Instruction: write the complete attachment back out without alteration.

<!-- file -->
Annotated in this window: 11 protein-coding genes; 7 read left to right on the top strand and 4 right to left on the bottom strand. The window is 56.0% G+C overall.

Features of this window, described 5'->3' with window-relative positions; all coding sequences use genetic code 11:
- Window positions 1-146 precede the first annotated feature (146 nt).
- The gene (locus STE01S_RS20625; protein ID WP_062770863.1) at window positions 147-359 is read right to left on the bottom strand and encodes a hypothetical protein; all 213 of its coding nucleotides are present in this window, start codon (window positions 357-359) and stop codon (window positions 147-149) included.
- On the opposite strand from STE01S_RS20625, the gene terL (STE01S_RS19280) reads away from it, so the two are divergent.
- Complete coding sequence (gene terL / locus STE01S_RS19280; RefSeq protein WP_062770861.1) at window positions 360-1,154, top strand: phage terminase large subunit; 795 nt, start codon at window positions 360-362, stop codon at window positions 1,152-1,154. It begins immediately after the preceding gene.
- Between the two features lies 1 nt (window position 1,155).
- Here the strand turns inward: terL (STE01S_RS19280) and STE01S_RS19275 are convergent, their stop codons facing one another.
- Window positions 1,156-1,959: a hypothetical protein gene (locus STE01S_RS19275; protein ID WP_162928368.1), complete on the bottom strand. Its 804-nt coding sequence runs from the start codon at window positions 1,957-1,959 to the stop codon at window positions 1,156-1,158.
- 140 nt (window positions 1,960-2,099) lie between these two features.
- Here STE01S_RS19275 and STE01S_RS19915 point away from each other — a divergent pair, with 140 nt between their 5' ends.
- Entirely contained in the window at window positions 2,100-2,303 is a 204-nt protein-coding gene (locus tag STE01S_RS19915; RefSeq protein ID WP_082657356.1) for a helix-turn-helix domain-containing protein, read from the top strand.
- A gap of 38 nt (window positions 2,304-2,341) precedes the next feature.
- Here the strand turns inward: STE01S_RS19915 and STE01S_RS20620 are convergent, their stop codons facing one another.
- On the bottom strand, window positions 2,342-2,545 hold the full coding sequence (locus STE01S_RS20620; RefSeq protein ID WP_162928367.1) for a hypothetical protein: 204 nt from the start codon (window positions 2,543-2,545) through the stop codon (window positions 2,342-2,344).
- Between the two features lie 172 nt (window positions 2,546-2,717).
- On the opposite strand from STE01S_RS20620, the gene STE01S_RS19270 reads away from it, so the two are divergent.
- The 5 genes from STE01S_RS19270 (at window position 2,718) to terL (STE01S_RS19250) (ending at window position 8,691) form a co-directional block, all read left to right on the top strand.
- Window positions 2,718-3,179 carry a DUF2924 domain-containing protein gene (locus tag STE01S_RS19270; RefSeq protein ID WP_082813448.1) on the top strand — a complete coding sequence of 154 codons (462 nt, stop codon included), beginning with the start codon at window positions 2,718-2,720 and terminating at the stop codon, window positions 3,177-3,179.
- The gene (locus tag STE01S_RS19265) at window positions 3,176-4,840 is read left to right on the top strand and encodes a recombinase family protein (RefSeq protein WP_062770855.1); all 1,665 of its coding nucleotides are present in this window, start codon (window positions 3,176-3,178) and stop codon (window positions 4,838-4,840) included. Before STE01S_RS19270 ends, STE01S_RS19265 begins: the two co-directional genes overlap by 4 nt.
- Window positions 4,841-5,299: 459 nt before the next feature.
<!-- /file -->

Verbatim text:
Annotated in this window: 11 protein-coding genes; 7 read left to right on the top strand and 4 right to left on the bottom strand. The window is 56.0% G+C overall.

Features of this window, described 5'->3' with window-relative positions; all coding sequences use genetic code 11:
- Window positions 1-146 precede the first annotated feature (146 nt).
- The gene (locus STE01S_RS20625; protein ID WP_062770863.1) at window positions 147-359 is read right to left on the bottom strand and encodes a hypothetical protein; all 213 of its coding nucleotides are present in this window, start codon (window positions 357-359) and stop codon (window positions 147-149) included.
- On the opposite strand from STE01S_RS20625, the gene terL (STE01S_RS19280) reads away from it, so the two are divergent.
- Complete coding sequence (gene terL / locus STE01S_RS19280; RefSeq protein WP_062770861.1) at window positions 360-1,154, top strand: phage terminase large subunit; 795 nt, start codon at window positions 360-362, stop codon at window positions 1,152-1,154. It begins immediately after the preceding gene.
- Between the two features lies 1 nt (window position 1,155).
- Here the strand turns inward: terL (STE01S_RS19280) and STE01S_RS19275 are convergent, their stop codons facing one another.
- Window positions 1,156-1,959: a hypothetical protein gene (locus STE01S_RS19275; protein ID WP_162928368.1), complete on the bottom strand. Its 804-nt coding sequence runs from the start codon at window positions 1,957-1,959 to the stop codon at window positions 1,156-1,158.
- 140 nt (window positions 1,960-2,099) lie between these two features.
- Here STE01S_RS19275 and STE01S_RS19915 point away from each other — a divergent pair, with 140 nt between their 5' ends.
- Entirely contained in the window at window positions 2,100-2,303 is a 204-nt protein-coding gene (locus tag STE01S_RS19915; RefSeq protein ID WP_082657356.1) for a helix-turn-helix domain-containing protein, read from the top strand.
- A gap of 38 nt (window positions 2,304-2,341) precedes the next feature.
- Here the strand turns inward: STE01S_RS19915 and STE01S_RS20620 are convergent, their stop codons facing one another.
- On the bottom strand, window positions 2,342-2,545 hold the full coding sequence (locus STE01S_RS20620; RefSeq protein ID WP_162928367.1) for a hypothetical protein: 204 nt from the start codon (window positions 2,543-2,545) through the stop codon (window positions 2,342-2,344).
- Between the two features lie 172 nt (window positions 2,546-2,717).
- On the opposite strand from STE01S_RS20620, the gene STE01S_RS19270 reads away from it, so the two are divergent.
- The 5 genes from STE01S_RS19270 (at window position 2,718) to terL (STE01S_RS19250) (ending at window position 8,691) form a co-directional block, all read left to right on the top strand.
- Window positions 2,718-3,179 carry a DUF2924 domain-containing protein gene (locus tag STE01S_RS19270; RefSeq protein ID WP_082813448.1) on the top strand — a complete coding sequence of 154 codons (462 nt, stop codon included), beginning with the start codon at window positions 2,718-2,720 and terminating at the stop codon, window positions 3,177-3,179.
- The gene (locus tag STE01S_RS19265) at window positions 3,176-4,840 is read left to right on the top strand and encodes a recombinase family protein (RefSeq protein WP_062770855.1); all 1,665 of its coding nucleotides are present in this window, start codon (window positions 3,176-3,178) and stop codon (window positions 4,838-4,840) included. Before STE01S_RS19270 ends, STE01S_RS19265 begins: the two co-directional genes overlap by 4 nt.
- Window positions 4,841-5,299: 459 nt before the next feature.